After White House press secretary Sarah Sanders announced that she had been denied service at a Virginia restaurant this past weekend, prominent figures from across the political spectrum expressed their indignation.
David Axelrod, Barack Obama’s former chief strategist, tweeted that he was “amazed and appalled” at fellow liberals cheering the restaurant’s actions. Ari Fleischer, George W. Bush’s former press secretary, warned of “an America with Democrat-only [and] Republican-only restaurants.”
The Washington Post’s editorial board lamented the lack of basic civility in the era of President Donald Trump, seeing dark times ahead.
“Those who are insisting that we are in a special moment justifying incivility should think for a moment how many Americans might find their own special moment,” the Post’s editors wrote. “How hard is it to imagine, for example, people who strongly believe that abortion is murder deciding that judges or other officials who protect abortion rights should not be able to live peaceably with their families?”
The nightmare the Post is warning of — the uncivil politics of abortion — is already reality. Anti-abortion protesters regularly stand outside Planned Parenthood facilities around the country and harass women who are entering clinics. Some anti-abortion activists have even resorted to more dire means, with 12 documented cases of murder or attempted murder targeting abortion providers in North America since 1993.
But this isn’t simply a matter of a poorly chosen example. It points to the basic problem with the entire “civility” argument. American politics are uncivil — and have been long before Sanders sat down for dinner this weekend. And at the moment, this incivility is mainly coming from the White House. The Trump administration has flouted the norms of political discourse far more often than any of its opponents.
Sanders is uniquely complicit in this. Her job requires providing cover for the president’s most egregious lies, undermining a vital part of public discourse — the very idea of fair and open public discourse about the truth. If refusing service to Sanders puts the spotlight on this feature, it might not harm America’s political civility; in fact, it might even improve it.
What “civility” in politics actually means
Incivility in the Trump era isn’t about rude tweets. It’s about lies.
To understand what Sanders’s defenders are getting wrong about the dinner incident, let’s get straight on the difference between “incivility” in politics and simple rudeness. Our guide here will be John Rawls, by all accounts the greatest American political philosopher of the 20th century.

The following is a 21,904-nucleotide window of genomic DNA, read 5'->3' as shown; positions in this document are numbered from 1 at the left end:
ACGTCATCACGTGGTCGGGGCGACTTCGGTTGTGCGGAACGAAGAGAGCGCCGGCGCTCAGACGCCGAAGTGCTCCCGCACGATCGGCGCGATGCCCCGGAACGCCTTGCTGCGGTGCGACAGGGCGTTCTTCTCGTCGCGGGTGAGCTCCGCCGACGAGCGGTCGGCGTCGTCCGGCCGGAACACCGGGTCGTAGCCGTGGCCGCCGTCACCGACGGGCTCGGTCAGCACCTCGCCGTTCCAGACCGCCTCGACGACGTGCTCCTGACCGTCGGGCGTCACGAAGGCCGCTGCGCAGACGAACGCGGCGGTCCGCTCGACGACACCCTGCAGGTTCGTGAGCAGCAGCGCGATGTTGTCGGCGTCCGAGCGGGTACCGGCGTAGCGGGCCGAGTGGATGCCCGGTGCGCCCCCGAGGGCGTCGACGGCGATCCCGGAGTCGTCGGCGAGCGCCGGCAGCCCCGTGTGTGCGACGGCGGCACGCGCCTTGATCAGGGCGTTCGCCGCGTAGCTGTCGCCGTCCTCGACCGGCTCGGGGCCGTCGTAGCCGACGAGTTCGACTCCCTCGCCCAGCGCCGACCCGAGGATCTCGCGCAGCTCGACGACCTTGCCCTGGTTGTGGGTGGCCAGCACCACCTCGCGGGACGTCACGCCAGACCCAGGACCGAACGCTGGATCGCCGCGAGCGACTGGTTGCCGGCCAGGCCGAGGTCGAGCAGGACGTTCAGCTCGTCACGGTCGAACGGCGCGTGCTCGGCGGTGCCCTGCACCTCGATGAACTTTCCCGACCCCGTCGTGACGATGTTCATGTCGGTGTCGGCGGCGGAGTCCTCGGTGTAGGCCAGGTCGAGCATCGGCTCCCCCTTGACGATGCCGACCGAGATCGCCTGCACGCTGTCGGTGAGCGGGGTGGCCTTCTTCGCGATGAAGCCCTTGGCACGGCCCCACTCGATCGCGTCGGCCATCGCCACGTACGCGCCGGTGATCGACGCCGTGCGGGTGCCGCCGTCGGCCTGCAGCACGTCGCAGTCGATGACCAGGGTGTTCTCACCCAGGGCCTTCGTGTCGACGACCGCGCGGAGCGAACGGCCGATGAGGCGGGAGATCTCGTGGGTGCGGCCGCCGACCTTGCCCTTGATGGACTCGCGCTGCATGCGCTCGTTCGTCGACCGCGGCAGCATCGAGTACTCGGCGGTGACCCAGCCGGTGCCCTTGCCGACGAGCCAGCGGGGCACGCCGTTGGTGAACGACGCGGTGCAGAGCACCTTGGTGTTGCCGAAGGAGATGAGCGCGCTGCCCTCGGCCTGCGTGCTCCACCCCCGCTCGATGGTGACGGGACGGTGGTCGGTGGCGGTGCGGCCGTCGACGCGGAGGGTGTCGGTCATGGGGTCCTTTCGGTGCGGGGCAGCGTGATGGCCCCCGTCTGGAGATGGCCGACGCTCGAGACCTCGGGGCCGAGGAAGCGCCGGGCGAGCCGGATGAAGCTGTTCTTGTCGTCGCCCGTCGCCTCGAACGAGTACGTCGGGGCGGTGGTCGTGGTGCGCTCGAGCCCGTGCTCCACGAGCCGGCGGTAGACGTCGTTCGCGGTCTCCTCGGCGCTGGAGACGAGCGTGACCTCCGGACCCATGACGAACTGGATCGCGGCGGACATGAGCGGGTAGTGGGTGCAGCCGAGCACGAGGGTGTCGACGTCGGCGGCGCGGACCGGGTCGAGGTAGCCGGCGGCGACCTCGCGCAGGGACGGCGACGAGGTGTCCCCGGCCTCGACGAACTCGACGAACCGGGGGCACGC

A major topic of Rawls’s work was the problem of political disagreement: How is it possible to have a democracy, a government allegedly for and by the people, when people disagree so much among themselves? Rawls attempted to answer this question in one of his major works, an extremely long tome titled Political Liberalism.
The core of his answer, to simplify it dramatically, is that democracy depends on a certain set of principles that almost everyone agrees with. These are principles that only “reasonable” people (not Nazis, for example) can accept — ideas like “all citizens deserve to be treated equally” and “it’s wrong to imprison people on the basis of faith.”
For this system to work, Rawls argued, public debate must be free and open for people to clearly explain how their policy convictions can be justified according to the shared beliefs at the heart of a democratic society. Rawls called the obligation to adhere to these rules of discourse “the duty of civility”: If citizens in general, and politicians especially, hide and obfuscate their arguments, then people’s ability to give their informed consent to the administration disappears.
Our foremost political philosopher, in short, didn’t see “civility” in politics as identical to politeness in everyday conversation. Rather, political civility is about treating members of the opposition like reasonable people. It seems more “civil,” in this view, to honestly state disagreements with individuals, even impolitely, than to try to trick them.
Rawls never really engaged with the possibility that a democratic government might make dishonesty one of its core political principles. But as my colleague Matt Yglesias has argued at length, that is what President Donald Trump has done — using a complete disregard for the truth as a tactic for advancing his agenda and keeping his base loyal.